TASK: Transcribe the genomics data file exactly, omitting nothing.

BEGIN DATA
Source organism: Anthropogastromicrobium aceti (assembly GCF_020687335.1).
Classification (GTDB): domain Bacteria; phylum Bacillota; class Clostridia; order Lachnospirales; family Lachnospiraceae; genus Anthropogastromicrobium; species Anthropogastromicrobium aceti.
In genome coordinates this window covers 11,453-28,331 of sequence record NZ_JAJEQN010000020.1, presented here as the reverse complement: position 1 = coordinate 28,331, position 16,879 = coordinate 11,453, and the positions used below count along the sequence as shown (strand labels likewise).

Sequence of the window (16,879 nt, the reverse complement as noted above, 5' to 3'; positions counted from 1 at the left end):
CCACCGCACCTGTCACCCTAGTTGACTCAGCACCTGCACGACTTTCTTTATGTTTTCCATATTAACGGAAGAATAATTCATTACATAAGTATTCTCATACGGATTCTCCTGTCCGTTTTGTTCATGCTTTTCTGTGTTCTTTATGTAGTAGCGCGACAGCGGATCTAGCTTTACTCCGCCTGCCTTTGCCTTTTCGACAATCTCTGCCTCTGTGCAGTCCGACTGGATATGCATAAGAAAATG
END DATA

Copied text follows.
Source organism: Anthropogastromicrobium aceti (assembly GCF_020687335.1).
Classification (GTDB): domain Bacteria; phylum Bacillota; class Clostridia; order Lachnospirales; family Lachnospiraceae; genus Anthropogastromicrobium; species Anthropogastromicrobium aceti.
In genome coordinates this window covers 11,453-28,331 of sequence record NZ_JAJEQN010000020.1, presented here as the reverse complement: position 1 = coordinate 28,331, position 16,879 = coordinate 11,453, and the positions used below count along the sequence as shown (strand labels likewise).

Sequence of the window (16,879 nt, the reverse complement as noted above, 5' to 3'; positions counted from 1 at the left end):
CCACCGCACCTGTCACCCTAGTTGACTCAGCACCTGCACGACTTTCTTTATGTTTTCCATATTAACGGAAGAATAATTCATTACATAAGTATTCTCATACGGATTCTCCTGTCCGTTTTGTTCATGCTTTTCTGTGTTCTTTATGTAGTAGCGCGACAGCGGATCTAGCTTTACTCCGCCTGCCTTTGCCTTTTCGACAATCTCTGCCTCTGTGCAGTCCGACTGGATATGCATAAGAAAATG